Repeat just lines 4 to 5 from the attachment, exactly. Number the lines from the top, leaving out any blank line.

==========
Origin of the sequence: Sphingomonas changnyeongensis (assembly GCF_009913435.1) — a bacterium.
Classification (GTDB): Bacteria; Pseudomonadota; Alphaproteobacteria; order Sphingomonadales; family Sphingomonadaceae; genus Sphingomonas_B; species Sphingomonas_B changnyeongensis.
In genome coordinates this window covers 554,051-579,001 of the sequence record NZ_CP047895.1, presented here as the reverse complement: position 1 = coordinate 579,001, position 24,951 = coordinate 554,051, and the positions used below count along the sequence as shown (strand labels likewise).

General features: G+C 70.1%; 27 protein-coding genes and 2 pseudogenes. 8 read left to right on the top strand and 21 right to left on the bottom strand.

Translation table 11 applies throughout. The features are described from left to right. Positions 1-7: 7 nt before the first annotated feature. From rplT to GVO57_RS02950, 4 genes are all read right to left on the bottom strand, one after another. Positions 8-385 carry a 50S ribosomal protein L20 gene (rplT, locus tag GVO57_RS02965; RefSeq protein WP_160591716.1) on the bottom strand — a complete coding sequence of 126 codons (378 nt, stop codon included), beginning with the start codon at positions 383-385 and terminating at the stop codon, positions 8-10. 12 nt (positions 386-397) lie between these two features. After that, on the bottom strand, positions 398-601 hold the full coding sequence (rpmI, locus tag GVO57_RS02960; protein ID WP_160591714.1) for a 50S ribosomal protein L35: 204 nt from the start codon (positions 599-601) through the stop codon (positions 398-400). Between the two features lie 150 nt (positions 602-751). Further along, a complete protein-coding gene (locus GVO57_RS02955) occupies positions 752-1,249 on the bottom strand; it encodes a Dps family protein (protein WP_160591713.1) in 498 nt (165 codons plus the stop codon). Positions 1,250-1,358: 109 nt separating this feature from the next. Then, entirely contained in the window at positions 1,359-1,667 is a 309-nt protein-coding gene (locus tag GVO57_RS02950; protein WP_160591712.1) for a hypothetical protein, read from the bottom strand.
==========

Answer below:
General features: G+C 70.1%; 27 protein-coding genes and 2 pseudogenes. 8 read left to right on the top strand and 21 right to left on the bottom strand.

Translation table 11 applies throughout. The features are described from left to right. Positions 1-7: 7 nt before the first annotated feature. From rplT to GVO57_RS02950, 4 genes are all read right to left on the bottom strand, one after another. Positions 8-385 carry a 50S ribosomal protein L20 gene (rplT, locus tag GVO57_RS02965; RefSeq protein WP_160591716.1) on the bottom strand — a complete coding sequence of 126 codons (378 nt, stop codon included), beginning with the start codon at positions 383-385 and terminating at the stop codon, positions 8-10. 12 nt (positions 386-397) lie between these two features. After that, on the bottom strand, positions 398-601 hold the full coding sequence (rpmI, locus tag GVO57_RS02960; protein ID WP_160591714.1) for a 50S ribosomal protein L35: 204 nt from the start codon (positions 599-601) through the stop codon (positions 398-400). Between the two features lie 150 nt (positions 602-751). Further along, a complete protein-coding gene (locus GVO57_RS02955) occupies positions 752-1,249 on the bottom strand; it encodes a Dps family protein (protein WP_160591713.1) in 498 nt (165 codons plus the stop codon). Positions 1,250-1,358: 109 nt separating this feature from the next. Then, entirely contained in the window at positions 1,359-1,667 is a 309-nt protein-coding gene (locus tag GVO57_RS02950; protein WP_160591712.1) for a hypothetical protein, read from the bottom strand.